Wealthfront boots researchers off platform for violating terms of service

Digital adviser objects to BackEnd Benchmarking's methodology, but competitors don't seem to mind

Apr 24, 2018 @ 2:39 pm

By Ryan W. Neal

Wealthfront doesn't allow accounts to be opened for research purposes, according to leaders of BackEnd Benchmarking, a research firm that opened accounts at most of the largest digital advisers to measure and benchmark performance in a quarterly "Robo Report."

Wealthfront closed BackEnd's original account in 2016 due to a dispute with its methodology, said Ken Schapiro, president and founder of BackEnd. Since then, BackEnd created two more accounts in individuals' names, and Wealthfront has closed one of them.

Vanguard also closed one of Backend's accounts on its Personal Advisor Services robo-adviser in the early days of the report, but the firm has since allowed the researchers to retain their accounts. No other company featured in the Robo Report has closed an account, which are all opened in the name of individuals, according to Mr. Schapiro.

(More: Robos with the best and worst portfolios over the last two years)

Wealthfront includes language in its user agreement that prohibits the use of accounts for commercial purposes or competitive analysis. A Wealthfront spokeswoman said BackEnd Benchmarking, which shares common management and ownership with Condor Capital, violated this provision by using Wealthfront to sell a report.

"More importantly, they were misrepresenting the data from Wealthfront and giving false information to reporters," the spokeswoman told InvestmentNews in an email. "We tried to find a resolution, but could not, so we exercised our right to close the account. We publish all of our return data publicly, which is something no other firm does, including Condor Capital."

(More: Wealthfront cutting costs on its risk parity mutual fund)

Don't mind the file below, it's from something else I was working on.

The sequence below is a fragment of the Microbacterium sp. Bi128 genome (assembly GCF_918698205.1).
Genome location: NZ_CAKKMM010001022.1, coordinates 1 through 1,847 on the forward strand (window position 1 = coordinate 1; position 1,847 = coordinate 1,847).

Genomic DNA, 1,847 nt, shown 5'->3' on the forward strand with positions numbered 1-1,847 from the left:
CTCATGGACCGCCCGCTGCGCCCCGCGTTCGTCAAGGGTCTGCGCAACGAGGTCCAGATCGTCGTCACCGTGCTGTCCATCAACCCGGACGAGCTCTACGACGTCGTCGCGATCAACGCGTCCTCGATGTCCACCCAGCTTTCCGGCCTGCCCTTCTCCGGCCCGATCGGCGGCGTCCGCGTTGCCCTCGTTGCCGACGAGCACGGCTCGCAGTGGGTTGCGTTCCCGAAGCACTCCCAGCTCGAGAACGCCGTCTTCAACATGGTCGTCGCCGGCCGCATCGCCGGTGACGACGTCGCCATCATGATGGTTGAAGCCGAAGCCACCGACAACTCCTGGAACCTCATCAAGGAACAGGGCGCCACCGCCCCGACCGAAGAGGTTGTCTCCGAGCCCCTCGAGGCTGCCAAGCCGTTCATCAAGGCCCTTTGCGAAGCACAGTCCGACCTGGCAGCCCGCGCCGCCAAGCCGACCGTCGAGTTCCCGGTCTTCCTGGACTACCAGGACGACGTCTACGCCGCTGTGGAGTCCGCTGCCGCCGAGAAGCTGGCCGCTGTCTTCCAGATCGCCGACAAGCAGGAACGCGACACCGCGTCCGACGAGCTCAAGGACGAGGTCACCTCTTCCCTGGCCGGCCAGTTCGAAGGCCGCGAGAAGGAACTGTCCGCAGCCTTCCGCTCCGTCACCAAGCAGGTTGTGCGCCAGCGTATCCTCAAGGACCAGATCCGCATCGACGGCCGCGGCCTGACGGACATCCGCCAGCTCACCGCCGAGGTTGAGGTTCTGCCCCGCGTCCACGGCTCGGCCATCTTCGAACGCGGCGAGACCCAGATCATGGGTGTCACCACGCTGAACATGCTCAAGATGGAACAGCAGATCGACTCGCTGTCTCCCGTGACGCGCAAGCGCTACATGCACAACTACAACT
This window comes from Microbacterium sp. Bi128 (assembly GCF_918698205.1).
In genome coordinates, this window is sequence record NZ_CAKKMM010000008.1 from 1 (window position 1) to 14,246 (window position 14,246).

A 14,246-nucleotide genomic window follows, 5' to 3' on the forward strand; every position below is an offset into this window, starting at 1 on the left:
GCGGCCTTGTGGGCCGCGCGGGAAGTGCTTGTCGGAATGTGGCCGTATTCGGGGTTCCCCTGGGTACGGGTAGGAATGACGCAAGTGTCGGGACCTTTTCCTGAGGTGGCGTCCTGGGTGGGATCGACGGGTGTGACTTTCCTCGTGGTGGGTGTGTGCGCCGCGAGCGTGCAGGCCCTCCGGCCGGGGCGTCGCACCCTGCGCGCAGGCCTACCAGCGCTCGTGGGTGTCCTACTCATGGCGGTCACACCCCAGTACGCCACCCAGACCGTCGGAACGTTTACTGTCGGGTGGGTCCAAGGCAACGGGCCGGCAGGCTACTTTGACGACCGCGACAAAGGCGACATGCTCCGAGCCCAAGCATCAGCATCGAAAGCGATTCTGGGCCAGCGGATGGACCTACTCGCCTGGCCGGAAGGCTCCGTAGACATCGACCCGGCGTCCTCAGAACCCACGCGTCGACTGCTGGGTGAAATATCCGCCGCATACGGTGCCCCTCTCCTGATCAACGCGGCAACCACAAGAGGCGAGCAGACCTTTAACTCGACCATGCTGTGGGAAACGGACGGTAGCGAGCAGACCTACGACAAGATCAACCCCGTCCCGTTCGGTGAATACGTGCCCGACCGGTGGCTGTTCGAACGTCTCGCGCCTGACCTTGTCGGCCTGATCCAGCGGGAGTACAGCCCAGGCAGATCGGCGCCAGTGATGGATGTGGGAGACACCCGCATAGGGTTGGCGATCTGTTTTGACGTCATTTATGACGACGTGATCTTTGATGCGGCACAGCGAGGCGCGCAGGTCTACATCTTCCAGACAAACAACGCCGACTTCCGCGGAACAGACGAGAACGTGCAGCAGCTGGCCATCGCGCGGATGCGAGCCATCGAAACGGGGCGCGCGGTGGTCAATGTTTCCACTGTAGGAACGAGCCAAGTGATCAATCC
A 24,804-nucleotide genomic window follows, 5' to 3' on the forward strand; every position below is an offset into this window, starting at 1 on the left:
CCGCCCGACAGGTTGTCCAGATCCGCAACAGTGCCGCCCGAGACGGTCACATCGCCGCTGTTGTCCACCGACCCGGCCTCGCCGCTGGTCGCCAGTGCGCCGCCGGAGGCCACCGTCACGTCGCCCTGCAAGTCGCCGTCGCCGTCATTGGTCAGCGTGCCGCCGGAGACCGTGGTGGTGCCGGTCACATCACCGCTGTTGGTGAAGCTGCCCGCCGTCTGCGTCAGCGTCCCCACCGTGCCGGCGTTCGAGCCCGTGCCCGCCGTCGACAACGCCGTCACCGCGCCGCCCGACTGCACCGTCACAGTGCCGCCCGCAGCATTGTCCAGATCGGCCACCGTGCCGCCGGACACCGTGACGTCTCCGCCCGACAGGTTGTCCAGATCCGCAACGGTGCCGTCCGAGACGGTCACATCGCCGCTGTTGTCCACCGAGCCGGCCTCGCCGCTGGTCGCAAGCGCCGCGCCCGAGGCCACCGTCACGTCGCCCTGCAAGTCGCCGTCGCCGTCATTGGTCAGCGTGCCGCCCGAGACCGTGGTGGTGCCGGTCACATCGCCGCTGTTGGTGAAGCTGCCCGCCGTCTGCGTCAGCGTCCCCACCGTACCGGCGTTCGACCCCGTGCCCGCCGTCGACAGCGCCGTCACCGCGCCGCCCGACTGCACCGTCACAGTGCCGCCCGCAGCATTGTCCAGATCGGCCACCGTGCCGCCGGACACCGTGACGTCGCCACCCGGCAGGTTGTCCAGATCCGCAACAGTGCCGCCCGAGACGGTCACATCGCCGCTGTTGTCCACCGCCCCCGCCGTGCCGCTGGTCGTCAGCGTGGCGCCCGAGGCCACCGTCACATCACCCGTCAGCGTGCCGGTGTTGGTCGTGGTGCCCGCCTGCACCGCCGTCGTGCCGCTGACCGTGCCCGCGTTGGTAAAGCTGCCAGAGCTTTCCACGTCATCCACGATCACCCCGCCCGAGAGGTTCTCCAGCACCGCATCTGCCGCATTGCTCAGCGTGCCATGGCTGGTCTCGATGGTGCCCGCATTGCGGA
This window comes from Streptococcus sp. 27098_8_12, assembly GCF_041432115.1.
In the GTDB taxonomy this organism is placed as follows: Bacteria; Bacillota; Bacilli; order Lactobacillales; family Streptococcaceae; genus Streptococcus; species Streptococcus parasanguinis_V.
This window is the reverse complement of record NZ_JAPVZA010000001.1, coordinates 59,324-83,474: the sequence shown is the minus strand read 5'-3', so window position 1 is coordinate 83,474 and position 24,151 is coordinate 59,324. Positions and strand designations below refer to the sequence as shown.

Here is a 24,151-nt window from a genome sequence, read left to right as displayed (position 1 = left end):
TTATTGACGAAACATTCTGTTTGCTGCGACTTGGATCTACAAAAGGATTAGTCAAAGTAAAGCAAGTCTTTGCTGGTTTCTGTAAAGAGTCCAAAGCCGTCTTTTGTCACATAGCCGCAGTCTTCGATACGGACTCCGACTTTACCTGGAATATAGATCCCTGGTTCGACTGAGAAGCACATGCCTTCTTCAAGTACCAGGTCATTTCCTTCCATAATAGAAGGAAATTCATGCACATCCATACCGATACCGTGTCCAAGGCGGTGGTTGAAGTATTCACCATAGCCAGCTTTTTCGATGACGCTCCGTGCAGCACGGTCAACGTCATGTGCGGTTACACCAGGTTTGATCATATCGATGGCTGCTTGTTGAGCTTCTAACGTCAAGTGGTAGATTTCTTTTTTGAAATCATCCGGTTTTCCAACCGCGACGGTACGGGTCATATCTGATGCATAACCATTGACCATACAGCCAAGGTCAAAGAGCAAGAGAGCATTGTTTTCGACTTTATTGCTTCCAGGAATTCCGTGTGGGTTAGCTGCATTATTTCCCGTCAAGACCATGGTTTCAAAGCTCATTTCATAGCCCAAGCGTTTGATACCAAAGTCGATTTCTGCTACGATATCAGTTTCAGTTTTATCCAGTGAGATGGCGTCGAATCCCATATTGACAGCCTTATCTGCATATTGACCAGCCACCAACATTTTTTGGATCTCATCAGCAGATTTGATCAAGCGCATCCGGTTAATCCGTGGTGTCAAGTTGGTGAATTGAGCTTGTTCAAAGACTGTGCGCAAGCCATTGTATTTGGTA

Though the Robo Report was started as a project at Condor Capital, it was transferred to BackEnd Benchmarking, which is a separate entity, Mr. Schapiro said. He added that returns from Wealthfront accounts will still be included in future reports and labeled as separate accounts.

"We think these accounts represent the Wealthfront strategy in which they are invested, as they are discretionarily managed by Wealthfront," Mr. Schapiro wrote in an email.

While Wealthfront is taking a zero-tolerance approach to competitors opening accounts, the practice is quite common and most allow it.

Charles Schwab does not have similar language in the use agreement for its Intelligent Portfolio product, and company spokesman Michael Cianfrocca said the company participates in the BackEnd Benchmarking report.

"We think third-party reports like that one can add objectivity and transparency to the process of choosing an investing firm which is a good thing for investors," he said in an email.

TD Ameritrade had no comment and Vanguard did not respond to a request for comment. A Betterment representative confirmed that they do not have language preventing competitors from opening accounts and that the company welcomes anyone to become a customer.

Some digital advice firms share Wealthfront's frustrations with the Robo Report's methodology, saying the accounts opened don't align with typical consumer behavior and are not taking advantage of the platform's other features.

(More: It may be too early to write off robo start-ups)

Craig Iskowitz, the founder and CEO of Ezra Group Consulting, questioned the value of a report that focuses on performance benchmarking. Advisers have spent years trying to move the conversation away from performance and towards goals and holistic advice, and focusing on market performance is ultimately "worthless information."

"What's more important are features that help people interact with the robo platform like they would with their own human adviser," Mr. Iskowitz said. "When it comes to performance, it's next to useless because it's going to be different in a couple of years."

As for Wealthfront kicking off BackEnd's researchers?

Companies have the right to allow competitors to open accounts or not, and Wealthfront's decisions really do not make him think positively or negatively about the firm, Mr. Iskowitz said.

"I think it's funny. What do you have to hide?" Mr. Iskowitz added. "On the other hand, you don't have any control over [the report] and you're not a willing participant in that competitive analysis. I understand it."


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